Reviewing CW2K: I6 Composing Technologies, or Composing Technology
This was a "grab-bag" session, offering four presentations with seemingly nothing in common to begin with but ultimately coalescing into a thoughtful set of commentaries on the meeting between writing/thinking and machine.
To start us off, Michelle Glaros wisely drew our attention to the importance of having students not just develop the skills necessary to compete successfully in the job market, but of creating pedagogies in which students are prompted and encouraged to think critically about the markets into which they are entering to make a living. She pointed out that this should especially apply to students seeking employment in technology-related fields, as the "myths" about job opportunities in those fields often occlude thinking critically about labor conditions and issues of equity in those fields.
Then, Nick Montfort unveiled for us an interactive text-based, computer program, "Winchester's Nightmare," in which the human player and the computer program "co-author" a story about a woman trying to understand her madness. The piece, which Montfort wrote and programmed, moves the "player" further along the path of actually co-writing a piece with a computer as opposed to playing a computer game in which a "user" is simply prompted to fill in the "write" blanks; Montfort's piece, in offering the human player multiple narrative options and possibilities, moves the player away from "puzzle-solving" and towards actually co-authoring a piece interactively with a sophisticated computer program.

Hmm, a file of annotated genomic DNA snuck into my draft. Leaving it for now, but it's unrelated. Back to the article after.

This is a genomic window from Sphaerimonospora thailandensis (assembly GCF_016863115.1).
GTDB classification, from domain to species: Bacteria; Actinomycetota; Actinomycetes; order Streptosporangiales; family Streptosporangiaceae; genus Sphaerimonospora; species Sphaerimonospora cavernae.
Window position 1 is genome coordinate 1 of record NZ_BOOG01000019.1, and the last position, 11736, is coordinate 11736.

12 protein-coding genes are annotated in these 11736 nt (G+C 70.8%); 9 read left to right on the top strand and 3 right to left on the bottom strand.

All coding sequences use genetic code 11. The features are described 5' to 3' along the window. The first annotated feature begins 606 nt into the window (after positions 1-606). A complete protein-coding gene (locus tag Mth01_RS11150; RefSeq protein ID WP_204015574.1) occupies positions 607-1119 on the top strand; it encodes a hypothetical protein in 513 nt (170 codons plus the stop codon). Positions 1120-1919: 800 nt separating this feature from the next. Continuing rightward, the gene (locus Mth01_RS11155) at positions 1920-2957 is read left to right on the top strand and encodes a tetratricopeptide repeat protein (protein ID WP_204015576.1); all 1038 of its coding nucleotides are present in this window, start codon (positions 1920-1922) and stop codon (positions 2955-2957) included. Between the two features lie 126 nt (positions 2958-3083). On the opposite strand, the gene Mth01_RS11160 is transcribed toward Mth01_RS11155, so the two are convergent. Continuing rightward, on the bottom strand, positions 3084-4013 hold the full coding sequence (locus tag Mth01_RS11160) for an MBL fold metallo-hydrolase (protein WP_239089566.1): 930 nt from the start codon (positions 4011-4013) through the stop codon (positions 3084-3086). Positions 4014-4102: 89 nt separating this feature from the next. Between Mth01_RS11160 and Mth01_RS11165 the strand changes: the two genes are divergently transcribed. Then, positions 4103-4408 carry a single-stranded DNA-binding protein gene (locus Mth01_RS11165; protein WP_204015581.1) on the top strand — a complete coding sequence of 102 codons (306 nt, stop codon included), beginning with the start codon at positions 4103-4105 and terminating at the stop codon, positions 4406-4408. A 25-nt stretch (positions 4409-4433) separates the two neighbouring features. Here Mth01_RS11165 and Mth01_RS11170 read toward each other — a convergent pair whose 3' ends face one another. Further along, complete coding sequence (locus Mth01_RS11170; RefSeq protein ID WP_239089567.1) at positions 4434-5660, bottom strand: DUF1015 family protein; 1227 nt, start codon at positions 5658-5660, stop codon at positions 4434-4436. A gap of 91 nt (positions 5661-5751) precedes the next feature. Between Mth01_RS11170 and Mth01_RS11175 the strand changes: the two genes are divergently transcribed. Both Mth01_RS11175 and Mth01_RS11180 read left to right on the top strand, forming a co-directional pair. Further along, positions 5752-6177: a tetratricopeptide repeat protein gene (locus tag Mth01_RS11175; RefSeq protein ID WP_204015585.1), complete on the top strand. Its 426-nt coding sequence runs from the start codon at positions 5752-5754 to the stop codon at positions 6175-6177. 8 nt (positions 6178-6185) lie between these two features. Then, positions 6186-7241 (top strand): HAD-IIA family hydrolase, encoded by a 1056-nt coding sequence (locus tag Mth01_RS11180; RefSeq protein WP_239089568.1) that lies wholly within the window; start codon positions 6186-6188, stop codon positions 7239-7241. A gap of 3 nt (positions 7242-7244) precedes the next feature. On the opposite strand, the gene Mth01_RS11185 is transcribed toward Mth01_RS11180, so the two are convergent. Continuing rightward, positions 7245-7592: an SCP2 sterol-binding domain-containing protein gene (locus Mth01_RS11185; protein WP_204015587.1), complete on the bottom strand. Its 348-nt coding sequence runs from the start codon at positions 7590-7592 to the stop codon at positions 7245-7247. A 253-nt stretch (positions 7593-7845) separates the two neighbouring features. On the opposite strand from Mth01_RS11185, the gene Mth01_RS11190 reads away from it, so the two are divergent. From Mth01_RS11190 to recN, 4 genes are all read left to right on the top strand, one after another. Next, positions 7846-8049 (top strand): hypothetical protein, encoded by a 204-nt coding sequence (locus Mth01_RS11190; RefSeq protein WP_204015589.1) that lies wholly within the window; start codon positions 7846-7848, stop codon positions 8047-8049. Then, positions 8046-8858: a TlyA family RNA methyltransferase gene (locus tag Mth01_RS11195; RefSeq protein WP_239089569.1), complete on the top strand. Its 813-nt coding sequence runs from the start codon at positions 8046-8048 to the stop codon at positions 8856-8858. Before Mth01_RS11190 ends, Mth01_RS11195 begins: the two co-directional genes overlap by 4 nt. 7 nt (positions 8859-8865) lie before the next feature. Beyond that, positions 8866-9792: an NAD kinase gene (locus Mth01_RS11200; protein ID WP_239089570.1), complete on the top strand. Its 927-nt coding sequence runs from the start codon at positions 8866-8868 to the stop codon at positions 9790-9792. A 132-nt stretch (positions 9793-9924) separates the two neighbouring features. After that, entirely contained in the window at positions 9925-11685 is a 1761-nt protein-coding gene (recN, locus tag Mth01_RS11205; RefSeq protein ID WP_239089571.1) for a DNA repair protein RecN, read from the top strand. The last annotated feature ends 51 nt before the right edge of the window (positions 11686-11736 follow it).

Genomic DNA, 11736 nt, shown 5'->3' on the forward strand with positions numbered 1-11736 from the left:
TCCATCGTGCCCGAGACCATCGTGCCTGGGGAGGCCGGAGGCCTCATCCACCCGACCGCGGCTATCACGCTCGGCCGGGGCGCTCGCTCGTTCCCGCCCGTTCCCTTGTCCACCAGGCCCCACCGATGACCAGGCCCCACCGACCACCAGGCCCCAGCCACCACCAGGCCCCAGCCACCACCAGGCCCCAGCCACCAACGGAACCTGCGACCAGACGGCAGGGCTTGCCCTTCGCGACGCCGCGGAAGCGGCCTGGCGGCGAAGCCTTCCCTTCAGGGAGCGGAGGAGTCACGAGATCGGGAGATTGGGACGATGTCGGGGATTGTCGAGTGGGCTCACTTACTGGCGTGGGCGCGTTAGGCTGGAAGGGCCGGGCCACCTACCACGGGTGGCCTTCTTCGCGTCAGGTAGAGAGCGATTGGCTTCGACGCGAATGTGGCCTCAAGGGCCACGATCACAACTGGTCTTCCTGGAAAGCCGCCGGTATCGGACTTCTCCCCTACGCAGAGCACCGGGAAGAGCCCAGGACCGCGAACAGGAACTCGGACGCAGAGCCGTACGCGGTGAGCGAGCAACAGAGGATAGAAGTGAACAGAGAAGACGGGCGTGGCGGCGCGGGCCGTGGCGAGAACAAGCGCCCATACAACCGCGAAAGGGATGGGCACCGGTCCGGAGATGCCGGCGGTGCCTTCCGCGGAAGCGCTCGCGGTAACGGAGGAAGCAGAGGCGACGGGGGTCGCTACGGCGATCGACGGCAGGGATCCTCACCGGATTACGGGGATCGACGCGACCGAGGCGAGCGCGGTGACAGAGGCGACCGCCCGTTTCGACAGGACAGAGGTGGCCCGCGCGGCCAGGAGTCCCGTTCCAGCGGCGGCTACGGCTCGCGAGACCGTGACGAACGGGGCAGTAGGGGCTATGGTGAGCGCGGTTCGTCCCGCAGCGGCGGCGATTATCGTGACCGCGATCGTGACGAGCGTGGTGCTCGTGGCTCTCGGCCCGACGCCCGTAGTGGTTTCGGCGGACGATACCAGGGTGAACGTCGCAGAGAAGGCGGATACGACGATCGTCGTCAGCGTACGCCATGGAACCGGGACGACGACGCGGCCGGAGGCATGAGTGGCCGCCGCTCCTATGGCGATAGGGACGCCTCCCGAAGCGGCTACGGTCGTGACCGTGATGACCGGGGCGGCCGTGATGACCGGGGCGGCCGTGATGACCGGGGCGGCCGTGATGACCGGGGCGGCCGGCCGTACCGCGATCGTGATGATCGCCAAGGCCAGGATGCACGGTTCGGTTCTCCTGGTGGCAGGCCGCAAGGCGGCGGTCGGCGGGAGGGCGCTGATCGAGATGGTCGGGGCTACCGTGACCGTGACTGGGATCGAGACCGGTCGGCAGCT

Using a very cogent PowerPoint presentation, Tim McGee demonstrated both the power and the problem of using PowerPoint as a teaching and writing tool. Specifically, he suggested that PowerPoint can help students organize their thoughts, expositions, and arguments. As such, PowerPoint can serve useful pedagogical purposes. However, he warns against students using more recent features of PowerPoint, such as templates that provide organization strategies and ideas for development, as these may be counter-productive to having students learn processes of developing and organizing their own ideas.
Gary Hatch's very coherent presentation served as a nice "cap" to this session in that he urged the audience to think more about how the study of technology is intimately tied to the study of rhetoric. Tying together theories of technology with ideas about rhetorical delivery, Hatch demonstrated how "technology" is, in theory, at the heart of most every rhetorical situation, and that a consideration of technological mediation must inform an understanding of rhetoric in general. And thus both panelists and audience could see the linkages between the seemingly disparate presenters: technology composes and we compose with technology, and, after a point, it becomes difficult to see where the technology ends and the composing begins-or vice versa!
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